There’s always been a strange comfort in Michael Stipe’s grizzled, slightly nasal voice. Though I’ve never counted R.E.M. among my favorite bands, he’s managed to permanently lodge himself in some part of my brain.
He’s so familiar to me; I can always recognize R.E.M. no matter how fast I scan the radio dial. I remember the first time I saw the music video for “Everybody Hurts” on MTV. I remember wondering if Stipe’s manic arm flails in “Losing My Religion” could be categorized as dancing. I remember jumping around my childhood bedroom to “It’s The End of the World As We Know It (And I Feel Fine)” and I remember when you could describe the group’s sound as “alternative” and actually mean it. R.E.M.’s early career was a little before my time—the band has been around longer than I’ve been alive—and as a consequence I experienced their albums out of order. I still think it’s weird that Michael Stipe used to have hair.
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That’s a testament to R.E.M.’s staying power. The group, which started in 1980 in Athens, Ga., was a commanding force in music for two solid decades and a venerable, though slightly diminished act in the third. Their fan base spans generations and their 15 studio albums have produced so many hit songs that it’s just too tiring to name them all. So when I heard the news that R.E.M. was “calling it a day,” as the band wrote on its website on Sept. 21, I was shocked. For some reason, I’d never even considered that R.E.M. could cease to exist.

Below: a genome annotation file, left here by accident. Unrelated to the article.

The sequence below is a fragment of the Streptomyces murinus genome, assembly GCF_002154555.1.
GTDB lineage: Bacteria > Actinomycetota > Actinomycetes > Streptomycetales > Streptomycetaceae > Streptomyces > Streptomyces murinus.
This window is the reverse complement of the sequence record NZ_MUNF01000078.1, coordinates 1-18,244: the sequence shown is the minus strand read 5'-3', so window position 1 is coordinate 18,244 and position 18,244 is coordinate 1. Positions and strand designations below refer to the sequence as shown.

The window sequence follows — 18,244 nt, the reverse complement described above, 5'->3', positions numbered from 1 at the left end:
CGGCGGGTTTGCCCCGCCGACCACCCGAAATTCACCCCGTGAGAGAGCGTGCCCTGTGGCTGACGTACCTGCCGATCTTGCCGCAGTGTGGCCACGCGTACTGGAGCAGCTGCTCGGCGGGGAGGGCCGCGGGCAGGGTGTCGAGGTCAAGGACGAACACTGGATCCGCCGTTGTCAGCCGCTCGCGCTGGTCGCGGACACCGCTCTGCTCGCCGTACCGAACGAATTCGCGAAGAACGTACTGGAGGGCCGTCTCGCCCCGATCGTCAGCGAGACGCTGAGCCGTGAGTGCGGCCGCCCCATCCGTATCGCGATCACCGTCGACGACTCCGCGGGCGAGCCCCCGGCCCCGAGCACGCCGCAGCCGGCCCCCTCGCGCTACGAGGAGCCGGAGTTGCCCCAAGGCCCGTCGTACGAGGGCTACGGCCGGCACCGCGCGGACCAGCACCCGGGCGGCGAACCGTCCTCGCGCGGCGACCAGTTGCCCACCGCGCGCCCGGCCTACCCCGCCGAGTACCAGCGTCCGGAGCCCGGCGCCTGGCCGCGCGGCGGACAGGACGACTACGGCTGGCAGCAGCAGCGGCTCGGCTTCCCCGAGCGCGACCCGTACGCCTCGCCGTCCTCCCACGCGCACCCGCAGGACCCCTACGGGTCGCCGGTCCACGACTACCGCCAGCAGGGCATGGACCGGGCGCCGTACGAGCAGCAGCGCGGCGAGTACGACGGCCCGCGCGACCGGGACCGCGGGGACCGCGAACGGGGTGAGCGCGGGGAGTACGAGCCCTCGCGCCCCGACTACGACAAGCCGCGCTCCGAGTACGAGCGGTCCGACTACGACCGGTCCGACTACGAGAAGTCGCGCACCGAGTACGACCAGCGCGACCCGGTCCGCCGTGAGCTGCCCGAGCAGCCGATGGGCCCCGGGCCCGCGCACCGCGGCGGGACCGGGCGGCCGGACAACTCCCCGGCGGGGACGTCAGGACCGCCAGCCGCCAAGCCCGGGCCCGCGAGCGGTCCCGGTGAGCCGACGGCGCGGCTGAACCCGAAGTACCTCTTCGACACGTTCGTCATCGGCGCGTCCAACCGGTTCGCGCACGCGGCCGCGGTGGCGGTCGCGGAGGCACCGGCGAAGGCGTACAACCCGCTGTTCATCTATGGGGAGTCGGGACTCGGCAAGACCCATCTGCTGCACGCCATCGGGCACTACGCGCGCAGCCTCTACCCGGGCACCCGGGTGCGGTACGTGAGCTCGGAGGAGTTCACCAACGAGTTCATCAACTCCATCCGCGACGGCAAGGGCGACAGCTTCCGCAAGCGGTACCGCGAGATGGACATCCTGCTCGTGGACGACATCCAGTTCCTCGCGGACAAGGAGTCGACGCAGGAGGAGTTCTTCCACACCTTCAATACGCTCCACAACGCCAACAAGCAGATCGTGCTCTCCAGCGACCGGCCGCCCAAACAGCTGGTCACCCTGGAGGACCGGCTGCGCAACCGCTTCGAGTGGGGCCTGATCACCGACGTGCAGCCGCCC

Luckily, the show’s not over yet. R.E.M. just released its final single. “We All Go Back to Where We Belong.” It will appear on the compilation album Part Lies, Part Heart, Part Truth, Part Garbage (out Nov. 15) and is a somber reflection on the end of a life-changing experience. “Is this really what you want?” Stipe asks over and over again in the chorus. He never receives an answer. In any other context, I would assume he had written a song about a failed romance. Actually, maybe he has.
Musically and contextually, “We All Go Back,” reminds me of R.E.M.’s 1992 classic “Man on the Moon.” Both songs have similar rhythms and quietly strumming guitars. They also contain messages for or about something that’s gone—in one it’s the late Andy Kaufman, in another its the band itself. “Man on the Moon” has always been one of my favorite R.E.M. songs. It’s not quite as wallowing as “Everybody Hurts” but it will still sneak up on you and make you sad. And now, “We All Go Back Where We Belong” will do that too—only this time, for a different reason.
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